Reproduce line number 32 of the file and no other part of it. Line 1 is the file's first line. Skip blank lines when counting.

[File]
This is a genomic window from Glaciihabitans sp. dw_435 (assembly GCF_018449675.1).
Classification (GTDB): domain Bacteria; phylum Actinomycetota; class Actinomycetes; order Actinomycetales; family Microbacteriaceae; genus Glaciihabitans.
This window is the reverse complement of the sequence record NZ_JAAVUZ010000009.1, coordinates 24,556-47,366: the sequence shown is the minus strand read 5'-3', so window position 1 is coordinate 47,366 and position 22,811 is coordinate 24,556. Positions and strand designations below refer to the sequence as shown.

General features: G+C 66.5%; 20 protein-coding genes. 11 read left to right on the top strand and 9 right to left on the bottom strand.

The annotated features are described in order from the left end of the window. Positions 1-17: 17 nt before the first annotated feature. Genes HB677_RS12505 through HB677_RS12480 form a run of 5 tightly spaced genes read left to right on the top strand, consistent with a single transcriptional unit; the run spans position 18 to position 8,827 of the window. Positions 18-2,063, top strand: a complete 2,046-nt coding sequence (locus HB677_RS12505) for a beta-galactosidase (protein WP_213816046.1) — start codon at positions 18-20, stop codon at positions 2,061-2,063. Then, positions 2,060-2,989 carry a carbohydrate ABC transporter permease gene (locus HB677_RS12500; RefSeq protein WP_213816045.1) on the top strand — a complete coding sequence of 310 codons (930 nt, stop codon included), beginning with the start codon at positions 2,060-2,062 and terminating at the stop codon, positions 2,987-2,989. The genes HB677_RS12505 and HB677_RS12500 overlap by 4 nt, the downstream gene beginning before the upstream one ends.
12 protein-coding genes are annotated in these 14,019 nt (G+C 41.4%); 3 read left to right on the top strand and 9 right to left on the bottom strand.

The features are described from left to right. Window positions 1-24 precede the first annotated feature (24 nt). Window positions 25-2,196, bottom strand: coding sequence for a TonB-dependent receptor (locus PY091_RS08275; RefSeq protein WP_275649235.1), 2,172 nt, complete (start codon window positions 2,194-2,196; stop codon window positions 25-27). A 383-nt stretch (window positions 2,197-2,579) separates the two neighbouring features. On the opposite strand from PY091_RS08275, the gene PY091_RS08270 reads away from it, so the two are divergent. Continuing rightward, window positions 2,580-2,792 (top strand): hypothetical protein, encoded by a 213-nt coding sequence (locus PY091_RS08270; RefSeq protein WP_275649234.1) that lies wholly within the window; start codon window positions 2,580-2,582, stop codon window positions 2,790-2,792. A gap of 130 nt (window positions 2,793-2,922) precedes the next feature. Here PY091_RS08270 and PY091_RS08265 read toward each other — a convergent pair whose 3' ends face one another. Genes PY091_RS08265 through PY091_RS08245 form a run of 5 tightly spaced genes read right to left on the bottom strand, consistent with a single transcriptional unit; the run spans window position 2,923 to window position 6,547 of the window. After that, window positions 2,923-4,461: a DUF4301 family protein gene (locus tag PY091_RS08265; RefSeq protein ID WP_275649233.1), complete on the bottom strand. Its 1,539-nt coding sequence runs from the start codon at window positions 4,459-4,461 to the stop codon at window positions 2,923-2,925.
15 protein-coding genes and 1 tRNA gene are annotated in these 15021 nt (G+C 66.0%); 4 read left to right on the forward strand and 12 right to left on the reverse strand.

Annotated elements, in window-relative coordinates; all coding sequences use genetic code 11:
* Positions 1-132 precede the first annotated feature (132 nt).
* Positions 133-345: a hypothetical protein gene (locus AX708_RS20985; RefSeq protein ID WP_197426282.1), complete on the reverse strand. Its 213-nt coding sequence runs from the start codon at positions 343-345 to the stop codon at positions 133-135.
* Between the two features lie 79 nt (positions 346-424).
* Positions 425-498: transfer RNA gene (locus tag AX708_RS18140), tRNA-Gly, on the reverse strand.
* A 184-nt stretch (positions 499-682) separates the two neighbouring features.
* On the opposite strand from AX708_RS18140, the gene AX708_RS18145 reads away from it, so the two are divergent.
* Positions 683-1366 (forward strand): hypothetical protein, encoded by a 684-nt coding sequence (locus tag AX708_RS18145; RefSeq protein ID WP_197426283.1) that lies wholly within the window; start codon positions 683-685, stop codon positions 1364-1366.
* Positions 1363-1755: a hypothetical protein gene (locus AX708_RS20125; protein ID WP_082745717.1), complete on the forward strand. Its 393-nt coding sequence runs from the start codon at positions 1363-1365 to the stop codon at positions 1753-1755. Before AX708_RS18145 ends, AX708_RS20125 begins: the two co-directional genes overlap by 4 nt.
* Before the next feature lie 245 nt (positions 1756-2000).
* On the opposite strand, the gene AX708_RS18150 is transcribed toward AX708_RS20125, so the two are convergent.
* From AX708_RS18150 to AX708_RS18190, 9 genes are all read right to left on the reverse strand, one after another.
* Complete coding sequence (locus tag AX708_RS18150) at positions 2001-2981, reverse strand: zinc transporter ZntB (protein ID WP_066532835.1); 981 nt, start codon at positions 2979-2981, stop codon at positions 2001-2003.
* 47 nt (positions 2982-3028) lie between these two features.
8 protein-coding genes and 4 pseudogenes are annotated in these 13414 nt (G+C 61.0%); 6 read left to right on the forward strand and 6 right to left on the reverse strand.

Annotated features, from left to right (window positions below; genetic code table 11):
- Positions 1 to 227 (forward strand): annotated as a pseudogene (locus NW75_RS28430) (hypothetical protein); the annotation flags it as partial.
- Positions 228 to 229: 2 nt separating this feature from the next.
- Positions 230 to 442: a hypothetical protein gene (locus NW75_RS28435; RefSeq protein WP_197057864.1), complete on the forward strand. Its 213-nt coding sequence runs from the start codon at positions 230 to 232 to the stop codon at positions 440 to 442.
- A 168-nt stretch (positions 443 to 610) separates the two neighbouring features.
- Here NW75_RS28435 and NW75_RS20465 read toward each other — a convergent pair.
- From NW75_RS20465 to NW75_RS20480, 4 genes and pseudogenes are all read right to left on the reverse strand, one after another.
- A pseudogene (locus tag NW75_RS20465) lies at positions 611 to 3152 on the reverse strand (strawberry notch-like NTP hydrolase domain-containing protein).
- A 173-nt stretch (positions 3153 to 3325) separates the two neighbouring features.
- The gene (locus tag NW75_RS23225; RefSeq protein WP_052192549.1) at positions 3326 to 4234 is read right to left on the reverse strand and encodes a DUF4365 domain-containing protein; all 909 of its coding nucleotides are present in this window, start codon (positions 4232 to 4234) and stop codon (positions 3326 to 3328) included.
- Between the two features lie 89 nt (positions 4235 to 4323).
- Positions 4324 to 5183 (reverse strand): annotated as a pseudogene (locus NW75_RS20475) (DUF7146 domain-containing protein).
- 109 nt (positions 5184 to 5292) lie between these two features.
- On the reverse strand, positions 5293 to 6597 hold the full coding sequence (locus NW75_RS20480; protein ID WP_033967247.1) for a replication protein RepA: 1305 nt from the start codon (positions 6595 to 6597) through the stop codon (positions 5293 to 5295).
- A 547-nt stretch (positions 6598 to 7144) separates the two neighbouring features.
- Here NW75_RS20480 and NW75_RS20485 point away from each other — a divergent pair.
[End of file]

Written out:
- A 173-nt stretch (positions 3153 to 3325) separates the two neighbouring features.